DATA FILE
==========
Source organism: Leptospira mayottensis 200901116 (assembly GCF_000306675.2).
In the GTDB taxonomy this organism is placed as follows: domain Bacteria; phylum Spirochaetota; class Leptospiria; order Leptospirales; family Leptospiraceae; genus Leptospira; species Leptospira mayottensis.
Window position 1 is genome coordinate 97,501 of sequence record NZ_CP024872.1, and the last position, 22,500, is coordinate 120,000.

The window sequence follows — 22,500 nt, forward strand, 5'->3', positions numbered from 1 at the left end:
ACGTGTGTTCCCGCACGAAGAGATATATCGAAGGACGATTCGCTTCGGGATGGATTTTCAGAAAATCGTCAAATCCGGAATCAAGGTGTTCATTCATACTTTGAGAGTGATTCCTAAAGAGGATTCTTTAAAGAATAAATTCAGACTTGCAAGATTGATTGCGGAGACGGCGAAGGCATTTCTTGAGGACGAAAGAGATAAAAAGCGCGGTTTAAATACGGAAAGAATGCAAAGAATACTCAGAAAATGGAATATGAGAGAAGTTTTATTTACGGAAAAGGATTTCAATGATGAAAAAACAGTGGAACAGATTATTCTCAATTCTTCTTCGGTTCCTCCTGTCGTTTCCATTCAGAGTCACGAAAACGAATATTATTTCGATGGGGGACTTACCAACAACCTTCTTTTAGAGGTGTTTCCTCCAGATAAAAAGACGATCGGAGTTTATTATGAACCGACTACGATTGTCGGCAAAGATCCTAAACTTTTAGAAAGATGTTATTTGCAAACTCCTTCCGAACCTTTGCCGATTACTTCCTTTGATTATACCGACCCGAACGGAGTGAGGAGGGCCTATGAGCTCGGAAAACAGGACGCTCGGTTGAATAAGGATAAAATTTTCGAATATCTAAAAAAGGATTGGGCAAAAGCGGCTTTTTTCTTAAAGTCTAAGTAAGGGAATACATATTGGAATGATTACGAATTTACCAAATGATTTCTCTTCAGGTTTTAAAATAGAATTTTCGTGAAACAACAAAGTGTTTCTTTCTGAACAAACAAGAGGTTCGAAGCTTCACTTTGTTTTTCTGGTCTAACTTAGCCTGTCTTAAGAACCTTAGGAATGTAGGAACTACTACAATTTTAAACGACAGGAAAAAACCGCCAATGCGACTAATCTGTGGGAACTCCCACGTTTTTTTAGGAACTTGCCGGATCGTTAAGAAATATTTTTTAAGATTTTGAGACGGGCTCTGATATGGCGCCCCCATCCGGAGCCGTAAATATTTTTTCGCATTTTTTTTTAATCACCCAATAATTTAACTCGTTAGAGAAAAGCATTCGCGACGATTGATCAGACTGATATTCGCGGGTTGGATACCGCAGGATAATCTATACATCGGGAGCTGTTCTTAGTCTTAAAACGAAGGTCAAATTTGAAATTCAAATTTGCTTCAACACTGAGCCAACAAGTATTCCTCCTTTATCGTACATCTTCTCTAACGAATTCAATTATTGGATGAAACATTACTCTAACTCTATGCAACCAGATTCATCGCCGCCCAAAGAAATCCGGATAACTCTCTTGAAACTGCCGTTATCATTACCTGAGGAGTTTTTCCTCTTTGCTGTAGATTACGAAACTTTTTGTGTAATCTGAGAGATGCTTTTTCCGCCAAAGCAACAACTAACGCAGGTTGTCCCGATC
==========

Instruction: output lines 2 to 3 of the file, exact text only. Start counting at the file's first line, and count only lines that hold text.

In the GTDB taxonomy this organism is placed as follows: domain Bacteria; phylum Spirochaetota; class Leptospiria; order Leptospirales; family Leptospiraceae; genus Leptospira; species Leptospira mayottensis.
Window position 1 is genome coordinate 97,501 of sequence record NZ_CP024872.1, and the last position, 22,500, is coordinate 120,000.